just simply for dramatic effect perhaps?

Swimming about with the jaws theme in its head?
Oarfish swim with the body held vertically, moving by a scullling motion of the dorsal fin (as do seahorses). Whatever this guy saw it wasn't an oarfish. As round as a 5-gallon bucket doesn't fit an oarfish either - they are flattened like a plank of wood. More likely an undescribed species of giant eel (yes - there is an unknown giant eel out there, known only from its larval form - a leptocephalus which grows to 4 or five times the size of the leptocepahii of other known eels.
myopsida said:
As round as a 5-gallon bucket doesn't fit an oarfish either - they are flattened like a plank of wood. More likely an undescribed species of giant eel...


You're right, the "five-gallon bucket" standard of measure doesn't seem applicable to a flat-bodied animal.

An enormous eel would be exciting, but what would one be doing loitering at the surface, sticking its head out of the water? Aerial gaping from great whites is one thing: their gills are set far back enough from the mouth to make the practice survivable. Most eels have their gills near the jaw-hinge (excepting the lamprey, which has a row of holes for gill apertures on either side of its body).

Have you seen footage of an oar-fish and its motive posture? I'd love to see one go.

There is an image of an oarfish in typical swimming posture at:

As you can see, a long way from horizontal serpent-like movement. Freshwater eels are capable of moving across damp ground out of water during thier migrations - there is no reason that a marine eel wouldn't be capable of sticking is head out of water to check out nearby objects. I've seen conger eels swimming at the surface regularly. A giant eel would be virtually impossible to catch in a trawl or on a line so its not surprising that it remains "unknown"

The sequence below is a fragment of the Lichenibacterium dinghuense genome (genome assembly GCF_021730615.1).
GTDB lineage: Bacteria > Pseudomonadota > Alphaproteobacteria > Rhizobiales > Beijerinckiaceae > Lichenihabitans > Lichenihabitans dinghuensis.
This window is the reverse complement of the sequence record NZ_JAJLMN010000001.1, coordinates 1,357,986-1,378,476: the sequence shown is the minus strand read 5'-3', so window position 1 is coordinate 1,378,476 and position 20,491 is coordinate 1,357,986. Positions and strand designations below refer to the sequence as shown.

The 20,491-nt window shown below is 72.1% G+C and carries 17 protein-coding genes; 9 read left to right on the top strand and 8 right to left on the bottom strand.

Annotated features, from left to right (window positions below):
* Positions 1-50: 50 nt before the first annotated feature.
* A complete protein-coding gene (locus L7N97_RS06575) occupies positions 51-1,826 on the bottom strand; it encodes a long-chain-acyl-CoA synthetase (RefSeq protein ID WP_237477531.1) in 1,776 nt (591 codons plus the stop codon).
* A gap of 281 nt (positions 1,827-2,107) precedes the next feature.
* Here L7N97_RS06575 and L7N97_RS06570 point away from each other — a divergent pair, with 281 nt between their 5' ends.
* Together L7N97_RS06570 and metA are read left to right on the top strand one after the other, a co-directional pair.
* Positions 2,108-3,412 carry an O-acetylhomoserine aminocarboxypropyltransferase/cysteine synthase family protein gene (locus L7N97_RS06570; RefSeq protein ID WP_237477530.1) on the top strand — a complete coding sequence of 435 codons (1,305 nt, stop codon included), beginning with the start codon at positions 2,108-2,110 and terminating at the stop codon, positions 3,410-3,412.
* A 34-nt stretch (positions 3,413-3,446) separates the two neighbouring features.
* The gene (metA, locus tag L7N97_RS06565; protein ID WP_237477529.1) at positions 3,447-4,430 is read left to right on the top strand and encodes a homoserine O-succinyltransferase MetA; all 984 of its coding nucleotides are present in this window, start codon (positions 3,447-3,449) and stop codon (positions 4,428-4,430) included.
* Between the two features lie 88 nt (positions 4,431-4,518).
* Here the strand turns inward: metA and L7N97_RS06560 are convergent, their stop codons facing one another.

I kinda like the Giant Lamprey idea...or maybe some sort of mutated jellyfish bombarded by gamma rays????

Thanks much for the oarfish image. Frankly, I'm growing weary of their ubiquity as "sea-serpents." So often have oarfish been used to "explain" all strange, serpentiform beasties, you'd think they were taking over.

In any event, the mega-eel theory handily trumps the "long-necked seal" and "cryogenically preserved plesiosaur" theories I've heard.

An extremely rare Oarfish was found washed up at Perth Australia two days ago. From the Sydney Morning Herald:

A rare - and dead - oarfish washed up at City Beach in Perth yesterday, proving more than a handful for Troy Coward, Andy Mole and Axel Strauss (pictured).

The serpent-like animal was found six metres offshore, bringing to at least six the number of oarfish that have washed up on the West Australian coast in recent months. Prefering to live in the depths of the ocean they have only been known to come to the surface when sick or dying and have rarely been seen alive.

Living in the world's warmer oceans, it feeds on plankton and is harmless to humans. The longest bony fish in the sea, it grows up to nine metres long with a bright red crest that runs the entire length of its body.

It is probably the creature that sparked "sea serpent" legends following sightings by ancient mariners.

Last year a woman in Cleveland on the north-east coast of England caught a 63.5kg, 3.5m-long oarfish while fishing for cod, using a squid bait.

Scientists were disappointed when the woman, who weighed 13kg less than the fish, sliced it up and put it in her freezer.

The fish is not good to eat.

The specimen found yesterday was too decomposed to keep and has been disposed of.


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"sea badger" Ha! Nonsense. But I'm sure I've seen poeple who dumped and ate very rare fish before. Not uncommon if you don't know the differnce between a small bimac and a over large dwarf octo.

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